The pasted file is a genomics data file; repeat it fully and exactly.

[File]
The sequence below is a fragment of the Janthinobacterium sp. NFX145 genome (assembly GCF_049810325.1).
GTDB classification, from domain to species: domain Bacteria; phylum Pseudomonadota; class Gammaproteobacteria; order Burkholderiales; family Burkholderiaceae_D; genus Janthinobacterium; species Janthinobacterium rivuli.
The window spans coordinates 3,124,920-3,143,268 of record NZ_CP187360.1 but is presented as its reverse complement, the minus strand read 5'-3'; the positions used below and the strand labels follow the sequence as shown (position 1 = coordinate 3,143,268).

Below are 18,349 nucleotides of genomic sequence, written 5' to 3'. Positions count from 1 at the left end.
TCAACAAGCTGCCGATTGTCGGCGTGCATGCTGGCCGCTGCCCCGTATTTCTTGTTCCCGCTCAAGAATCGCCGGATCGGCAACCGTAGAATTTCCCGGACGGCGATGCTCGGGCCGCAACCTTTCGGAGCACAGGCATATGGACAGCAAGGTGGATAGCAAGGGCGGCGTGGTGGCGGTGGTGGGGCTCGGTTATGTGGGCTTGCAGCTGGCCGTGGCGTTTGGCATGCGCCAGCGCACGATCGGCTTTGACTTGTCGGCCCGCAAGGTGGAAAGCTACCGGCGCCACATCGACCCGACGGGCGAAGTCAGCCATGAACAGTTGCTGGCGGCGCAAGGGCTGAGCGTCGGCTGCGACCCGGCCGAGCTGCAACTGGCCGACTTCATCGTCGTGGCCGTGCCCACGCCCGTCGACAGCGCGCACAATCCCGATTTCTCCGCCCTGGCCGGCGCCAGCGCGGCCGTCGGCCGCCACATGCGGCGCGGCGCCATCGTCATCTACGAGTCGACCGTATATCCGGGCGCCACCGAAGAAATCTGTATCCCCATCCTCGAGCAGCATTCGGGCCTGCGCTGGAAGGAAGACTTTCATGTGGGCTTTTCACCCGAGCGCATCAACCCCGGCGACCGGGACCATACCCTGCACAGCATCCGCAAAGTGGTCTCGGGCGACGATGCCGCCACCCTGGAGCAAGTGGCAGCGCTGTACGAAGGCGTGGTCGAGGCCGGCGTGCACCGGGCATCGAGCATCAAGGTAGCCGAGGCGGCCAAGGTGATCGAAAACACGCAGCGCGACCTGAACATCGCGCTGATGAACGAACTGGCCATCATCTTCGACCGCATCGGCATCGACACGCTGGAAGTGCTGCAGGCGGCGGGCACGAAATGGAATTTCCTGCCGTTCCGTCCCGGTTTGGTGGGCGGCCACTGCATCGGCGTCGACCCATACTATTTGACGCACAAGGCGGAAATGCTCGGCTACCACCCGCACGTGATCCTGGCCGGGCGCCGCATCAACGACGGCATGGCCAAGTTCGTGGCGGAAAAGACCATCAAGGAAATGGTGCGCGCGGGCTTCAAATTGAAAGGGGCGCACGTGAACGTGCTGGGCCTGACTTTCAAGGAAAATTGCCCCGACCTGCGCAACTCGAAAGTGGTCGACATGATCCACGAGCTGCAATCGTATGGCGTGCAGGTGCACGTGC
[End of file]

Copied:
The sequence below is a fragment of the Janthinobacterium sp. NFX145 genome (assembly GCF_049810325.1).
GTDB classification, from domain to species: domain Bacteria; phylum Pseudomonadota; class Gammaproteobacteria; order Burkholderiales; family Burkholderiaceae_D; genus Janthinobacterium; species Janthinobacterium rivuli.
The window spans coordinates 3,124,920-3,143,268 of record NZ_CP187360.1 but is presented as its reverse complement, the minus strand read 5'-3'; the positions used below and the strand labels follow the sequence as shown (position 1 = coordinate 3,143,268).

Below are 18,349 nucleotides of genomic sequence, written 5' to 3'. Positions count from 1 at the left end.
TCAACAAGCTGCCGATTGTCGGCGTGCATGCTGGCCGCTGCCCCGTATTTCTTGTTCCCGCTCAAGAATCGCCGGATCGGCAACCGTAGAATTTCCCGGACGGCGATGCTCGGGCCGCAACCTTTCGGAGCACAGGCATATGGACAGCAAGGTGGATAGCAAGGGCGGCGTGGTGGCGGTGGTGGGGCTCGGTTATGTGGGCTTGCAGCTGGCCGTGGCGTTTGGCATGCGCCAGCGCACGATCGGCTTTGACTTGTCGGCCCGCAAGGTGGAAAGCTACCGGCGCCACATCGACCCGACGGGCGAAGTCAGCCATGAACAGTTGCTGGCGGCGCAAGGGCTGAGCGTCGGCTGCGACCCGGCCGAGCTGCAACTGGCCGACTTCATCGTCGTGGCCGTGCCCACGCCCGTCGACAGCGCGCACAATCCCGATTTCTCCGCCCTGGCCGGCGCCAGCGCGGCCGTCGGCCGCCACATGCGGCGCGGCGCCATCGTCATCTACGAGTCGACCGTATATCCGGGCGCCACCGAAGAAATCTGTATCCCCATCCTCGAGCAGCATTCGGGCCTGCGCTGGAAGGAAGACTTTCATGTGGGCTTTTCACCCGAGCGCATCAACCCCGGCGACCGGGACCATACCCTGCACAGCATCCGCAAAGTGGTCTCGGGCGACGATGCCGCCACCCTGGAGCAAGTGGCAGCGCTGTACGAAGGCGTGGTCGAGGCCGGCGTGCACCGGGCATCGAGCATCAAGGTAGCCGAGGCGGCCAAGGTGATCGAAAACACGCAGCGCGACCTGAACATCGCGCTGATGAACGAACTGGCCATCATCTTCGACCGCATCGGCATCGACACGCTGGAAGTGCTGCAGGCGGCGGGCACGAAATGGAATTTCCTGCCGTTCCGTCCCGGTTTGGTGGGCGGCCACTGCATCGGCGTCGACCCATACTATTTGACGCACAAGGCGGAAATGCTCGGCTACCACCCGCACGTGATCCTGGCCGGGCGCCGCATCAACGACGGCATGGCCAAGTTCGTGGCGGAAAAGACCATCAAGGAAATGGTGCGCGCGGGCTTCAAATTGAAAGGGGCGCACGTGAACGTGCTGGGCCTGACTTTCAAGGAAAATTGCCCCGACCTGCGCAACTCGAAAGTGGTCGACATGATCCACGAGCTGCAATCGTATGGCGTGCAGGTGCACGTGC